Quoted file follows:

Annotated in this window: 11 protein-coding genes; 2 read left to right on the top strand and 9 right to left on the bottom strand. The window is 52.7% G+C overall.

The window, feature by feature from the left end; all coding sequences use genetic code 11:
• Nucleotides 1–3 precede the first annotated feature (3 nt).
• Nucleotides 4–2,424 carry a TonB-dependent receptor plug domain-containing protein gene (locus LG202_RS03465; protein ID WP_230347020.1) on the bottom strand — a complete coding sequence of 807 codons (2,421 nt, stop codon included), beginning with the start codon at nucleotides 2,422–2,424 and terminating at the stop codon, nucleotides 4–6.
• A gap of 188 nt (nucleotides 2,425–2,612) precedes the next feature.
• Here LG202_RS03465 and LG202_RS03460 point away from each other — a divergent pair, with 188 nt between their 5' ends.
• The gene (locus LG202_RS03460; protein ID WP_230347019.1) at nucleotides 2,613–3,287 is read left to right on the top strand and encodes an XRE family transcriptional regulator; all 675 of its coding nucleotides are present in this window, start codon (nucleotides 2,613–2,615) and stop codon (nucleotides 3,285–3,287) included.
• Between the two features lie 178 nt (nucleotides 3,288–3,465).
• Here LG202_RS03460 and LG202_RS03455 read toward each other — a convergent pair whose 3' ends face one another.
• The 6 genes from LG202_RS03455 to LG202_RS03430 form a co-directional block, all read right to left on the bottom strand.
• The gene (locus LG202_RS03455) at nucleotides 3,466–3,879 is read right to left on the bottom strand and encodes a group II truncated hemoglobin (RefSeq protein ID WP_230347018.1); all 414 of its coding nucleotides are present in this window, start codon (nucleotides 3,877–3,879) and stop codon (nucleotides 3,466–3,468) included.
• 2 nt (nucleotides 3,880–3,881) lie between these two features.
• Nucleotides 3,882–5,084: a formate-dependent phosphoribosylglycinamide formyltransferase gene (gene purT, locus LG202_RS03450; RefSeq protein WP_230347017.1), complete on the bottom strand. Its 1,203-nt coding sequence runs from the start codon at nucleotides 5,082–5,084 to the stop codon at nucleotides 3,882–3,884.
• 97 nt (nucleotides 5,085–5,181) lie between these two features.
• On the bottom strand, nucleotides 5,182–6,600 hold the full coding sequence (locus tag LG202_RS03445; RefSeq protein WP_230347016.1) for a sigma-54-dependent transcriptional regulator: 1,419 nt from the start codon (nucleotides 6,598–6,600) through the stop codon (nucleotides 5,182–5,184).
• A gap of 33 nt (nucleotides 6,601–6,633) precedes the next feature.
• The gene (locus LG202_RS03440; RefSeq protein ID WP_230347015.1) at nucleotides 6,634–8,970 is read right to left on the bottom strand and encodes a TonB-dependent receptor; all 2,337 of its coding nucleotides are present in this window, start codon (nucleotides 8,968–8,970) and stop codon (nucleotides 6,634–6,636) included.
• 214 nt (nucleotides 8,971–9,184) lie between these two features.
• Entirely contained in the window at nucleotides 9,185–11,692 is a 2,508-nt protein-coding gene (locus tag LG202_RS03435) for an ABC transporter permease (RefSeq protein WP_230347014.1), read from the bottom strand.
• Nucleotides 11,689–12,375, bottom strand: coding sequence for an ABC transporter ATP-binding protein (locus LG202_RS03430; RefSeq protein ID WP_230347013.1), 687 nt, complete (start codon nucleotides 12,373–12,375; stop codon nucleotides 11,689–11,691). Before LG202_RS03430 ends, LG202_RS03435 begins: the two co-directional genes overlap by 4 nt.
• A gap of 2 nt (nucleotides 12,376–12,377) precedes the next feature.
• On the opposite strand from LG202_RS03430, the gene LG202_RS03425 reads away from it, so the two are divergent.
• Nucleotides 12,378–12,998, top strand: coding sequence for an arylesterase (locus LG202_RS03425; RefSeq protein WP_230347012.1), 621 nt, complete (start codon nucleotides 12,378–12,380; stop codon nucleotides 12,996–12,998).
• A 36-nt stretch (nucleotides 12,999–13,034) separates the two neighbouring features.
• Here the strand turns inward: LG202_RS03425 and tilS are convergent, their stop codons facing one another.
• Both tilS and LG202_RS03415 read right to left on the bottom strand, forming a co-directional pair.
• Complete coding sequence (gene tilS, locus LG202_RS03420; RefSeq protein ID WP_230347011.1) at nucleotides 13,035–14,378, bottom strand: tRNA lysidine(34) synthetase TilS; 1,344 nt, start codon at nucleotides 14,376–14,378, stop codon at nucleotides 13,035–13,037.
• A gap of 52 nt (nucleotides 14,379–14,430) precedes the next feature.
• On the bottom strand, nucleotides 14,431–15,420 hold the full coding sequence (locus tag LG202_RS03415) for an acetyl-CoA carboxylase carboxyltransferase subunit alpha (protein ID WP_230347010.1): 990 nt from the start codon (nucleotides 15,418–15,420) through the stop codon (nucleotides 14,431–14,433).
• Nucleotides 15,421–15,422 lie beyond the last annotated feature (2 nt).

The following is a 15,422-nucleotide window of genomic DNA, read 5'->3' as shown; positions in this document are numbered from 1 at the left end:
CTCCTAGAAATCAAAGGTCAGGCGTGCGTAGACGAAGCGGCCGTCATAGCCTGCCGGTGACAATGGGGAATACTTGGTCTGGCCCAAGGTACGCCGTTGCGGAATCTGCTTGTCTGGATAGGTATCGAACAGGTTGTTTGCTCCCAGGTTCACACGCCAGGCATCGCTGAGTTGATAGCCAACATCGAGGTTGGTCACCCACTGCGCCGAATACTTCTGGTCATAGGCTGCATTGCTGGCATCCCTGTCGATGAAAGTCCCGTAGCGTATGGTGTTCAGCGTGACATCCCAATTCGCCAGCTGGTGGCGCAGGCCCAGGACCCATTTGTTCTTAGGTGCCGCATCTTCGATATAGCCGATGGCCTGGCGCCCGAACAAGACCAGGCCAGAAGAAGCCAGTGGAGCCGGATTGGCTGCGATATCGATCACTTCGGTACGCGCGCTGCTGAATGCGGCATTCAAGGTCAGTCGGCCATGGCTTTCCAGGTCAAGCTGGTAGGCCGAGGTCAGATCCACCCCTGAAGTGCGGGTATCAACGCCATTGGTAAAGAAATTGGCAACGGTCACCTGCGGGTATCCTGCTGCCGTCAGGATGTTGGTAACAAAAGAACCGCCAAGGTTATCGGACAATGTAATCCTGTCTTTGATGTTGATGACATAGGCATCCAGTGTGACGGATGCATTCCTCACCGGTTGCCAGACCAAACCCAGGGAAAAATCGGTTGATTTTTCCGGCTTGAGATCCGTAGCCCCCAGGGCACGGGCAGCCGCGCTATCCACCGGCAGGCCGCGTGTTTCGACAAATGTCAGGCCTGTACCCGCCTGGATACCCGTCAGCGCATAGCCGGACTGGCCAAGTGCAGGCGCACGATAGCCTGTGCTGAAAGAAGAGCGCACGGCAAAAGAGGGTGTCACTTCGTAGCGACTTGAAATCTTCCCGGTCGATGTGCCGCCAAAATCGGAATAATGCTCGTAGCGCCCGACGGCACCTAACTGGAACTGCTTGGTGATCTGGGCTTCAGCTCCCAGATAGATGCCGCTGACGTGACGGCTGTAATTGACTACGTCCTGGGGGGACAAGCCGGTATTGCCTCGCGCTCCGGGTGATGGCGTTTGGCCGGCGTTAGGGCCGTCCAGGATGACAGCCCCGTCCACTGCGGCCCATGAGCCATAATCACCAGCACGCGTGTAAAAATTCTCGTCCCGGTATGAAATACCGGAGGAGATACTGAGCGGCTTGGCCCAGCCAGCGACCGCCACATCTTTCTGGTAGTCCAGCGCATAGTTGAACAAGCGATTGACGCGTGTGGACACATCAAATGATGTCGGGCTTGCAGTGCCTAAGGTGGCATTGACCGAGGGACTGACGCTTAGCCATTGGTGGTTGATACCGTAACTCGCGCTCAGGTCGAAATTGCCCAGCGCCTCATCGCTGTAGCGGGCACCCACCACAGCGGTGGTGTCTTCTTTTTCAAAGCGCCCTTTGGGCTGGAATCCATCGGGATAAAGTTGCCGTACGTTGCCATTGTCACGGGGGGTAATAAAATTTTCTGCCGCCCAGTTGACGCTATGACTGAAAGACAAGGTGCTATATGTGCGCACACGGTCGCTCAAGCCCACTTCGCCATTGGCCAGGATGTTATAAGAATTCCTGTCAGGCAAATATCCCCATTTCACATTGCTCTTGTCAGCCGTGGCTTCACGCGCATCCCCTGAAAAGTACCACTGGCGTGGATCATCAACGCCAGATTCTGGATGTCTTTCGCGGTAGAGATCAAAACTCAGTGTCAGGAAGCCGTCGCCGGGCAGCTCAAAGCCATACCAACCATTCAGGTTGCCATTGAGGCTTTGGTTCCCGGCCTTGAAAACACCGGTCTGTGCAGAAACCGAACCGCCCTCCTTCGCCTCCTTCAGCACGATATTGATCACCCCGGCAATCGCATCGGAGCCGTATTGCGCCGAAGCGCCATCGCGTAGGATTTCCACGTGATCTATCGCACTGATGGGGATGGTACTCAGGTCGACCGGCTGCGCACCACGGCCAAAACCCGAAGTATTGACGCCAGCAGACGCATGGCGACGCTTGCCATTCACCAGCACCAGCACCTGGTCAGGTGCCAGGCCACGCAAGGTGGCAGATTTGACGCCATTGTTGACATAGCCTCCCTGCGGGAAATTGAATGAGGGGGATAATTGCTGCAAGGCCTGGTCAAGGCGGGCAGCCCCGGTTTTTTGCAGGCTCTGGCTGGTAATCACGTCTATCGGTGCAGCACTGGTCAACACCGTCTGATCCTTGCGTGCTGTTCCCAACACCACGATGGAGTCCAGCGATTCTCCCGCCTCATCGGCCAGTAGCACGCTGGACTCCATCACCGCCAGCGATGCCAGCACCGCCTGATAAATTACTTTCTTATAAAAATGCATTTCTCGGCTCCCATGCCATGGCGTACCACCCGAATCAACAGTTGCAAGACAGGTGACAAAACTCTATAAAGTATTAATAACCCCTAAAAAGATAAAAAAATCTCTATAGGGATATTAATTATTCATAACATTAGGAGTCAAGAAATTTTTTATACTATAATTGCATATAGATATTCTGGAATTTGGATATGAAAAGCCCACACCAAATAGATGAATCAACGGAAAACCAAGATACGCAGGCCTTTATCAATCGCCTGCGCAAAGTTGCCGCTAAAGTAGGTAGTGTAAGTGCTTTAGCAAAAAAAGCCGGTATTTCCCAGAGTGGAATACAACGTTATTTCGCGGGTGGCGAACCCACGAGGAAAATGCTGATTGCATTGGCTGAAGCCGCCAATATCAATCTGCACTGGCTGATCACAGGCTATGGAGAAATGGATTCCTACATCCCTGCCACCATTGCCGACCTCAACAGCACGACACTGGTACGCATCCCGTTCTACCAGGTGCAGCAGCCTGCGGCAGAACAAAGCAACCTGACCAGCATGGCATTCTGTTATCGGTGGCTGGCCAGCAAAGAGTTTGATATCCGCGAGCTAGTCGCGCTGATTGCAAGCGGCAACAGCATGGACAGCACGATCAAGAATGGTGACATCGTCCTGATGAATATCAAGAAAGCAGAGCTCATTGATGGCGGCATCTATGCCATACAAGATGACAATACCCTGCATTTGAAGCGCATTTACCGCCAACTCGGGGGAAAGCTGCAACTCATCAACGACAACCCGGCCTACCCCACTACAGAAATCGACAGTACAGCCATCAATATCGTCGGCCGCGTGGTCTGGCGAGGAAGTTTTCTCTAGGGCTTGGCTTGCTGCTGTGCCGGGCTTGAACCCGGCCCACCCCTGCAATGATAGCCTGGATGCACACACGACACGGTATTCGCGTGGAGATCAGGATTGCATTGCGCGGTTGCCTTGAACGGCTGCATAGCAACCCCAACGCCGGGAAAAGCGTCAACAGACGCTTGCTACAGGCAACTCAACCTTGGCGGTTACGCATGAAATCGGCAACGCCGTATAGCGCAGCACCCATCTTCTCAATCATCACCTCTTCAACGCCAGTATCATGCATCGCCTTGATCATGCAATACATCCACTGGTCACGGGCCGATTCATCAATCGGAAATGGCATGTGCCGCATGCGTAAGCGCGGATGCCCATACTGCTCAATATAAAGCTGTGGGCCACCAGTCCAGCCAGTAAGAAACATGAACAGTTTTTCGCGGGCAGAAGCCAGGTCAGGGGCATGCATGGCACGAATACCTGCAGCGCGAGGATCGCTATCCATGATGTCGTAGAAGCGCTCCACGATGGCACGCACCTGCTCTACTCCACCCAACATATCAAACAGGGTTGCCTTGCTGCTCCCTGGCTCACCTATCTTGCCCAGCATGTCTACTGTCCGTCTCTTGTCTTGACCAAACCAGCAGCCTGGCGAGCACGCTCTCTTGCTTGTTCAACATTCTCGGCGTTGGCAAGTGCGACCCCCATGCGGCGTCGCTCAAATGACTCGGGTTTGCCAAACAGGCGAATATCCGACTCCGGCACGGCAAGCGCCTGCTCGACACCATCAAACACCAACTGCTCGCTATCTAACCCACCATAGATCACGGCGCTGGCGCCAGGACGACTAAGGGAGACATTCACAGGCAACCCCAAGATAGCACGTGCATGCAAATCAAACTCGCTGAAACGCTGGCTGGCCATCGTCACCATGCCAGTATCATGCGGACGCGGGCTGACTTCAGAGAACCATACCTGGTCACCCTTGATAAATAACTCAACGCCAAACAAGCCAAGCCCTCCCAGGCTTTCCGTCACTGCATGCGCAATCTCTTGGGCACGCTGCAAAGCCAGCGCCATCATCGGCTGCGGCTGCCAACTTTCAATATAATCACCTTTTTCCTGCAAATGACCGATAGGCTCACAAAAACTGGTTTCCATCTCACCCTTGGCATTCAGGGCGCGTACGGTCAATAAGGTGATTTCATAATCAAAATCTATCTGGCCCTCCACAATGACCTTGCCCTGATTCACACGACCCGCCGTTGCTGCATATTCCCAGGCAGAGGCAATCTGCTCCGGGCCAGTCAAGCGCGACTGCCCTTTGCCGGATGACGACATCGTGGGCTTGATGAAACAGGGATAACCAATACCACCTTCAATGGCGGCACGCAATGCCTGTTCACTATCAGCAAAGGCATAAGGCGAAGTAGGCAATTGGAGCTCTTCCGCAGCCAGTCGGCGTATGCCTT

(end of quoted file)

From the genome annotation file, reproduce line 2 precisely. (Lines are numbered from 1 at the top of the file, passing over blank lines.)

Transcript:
The window, feature by feature from the left end; all coding sequences use genetic code 11: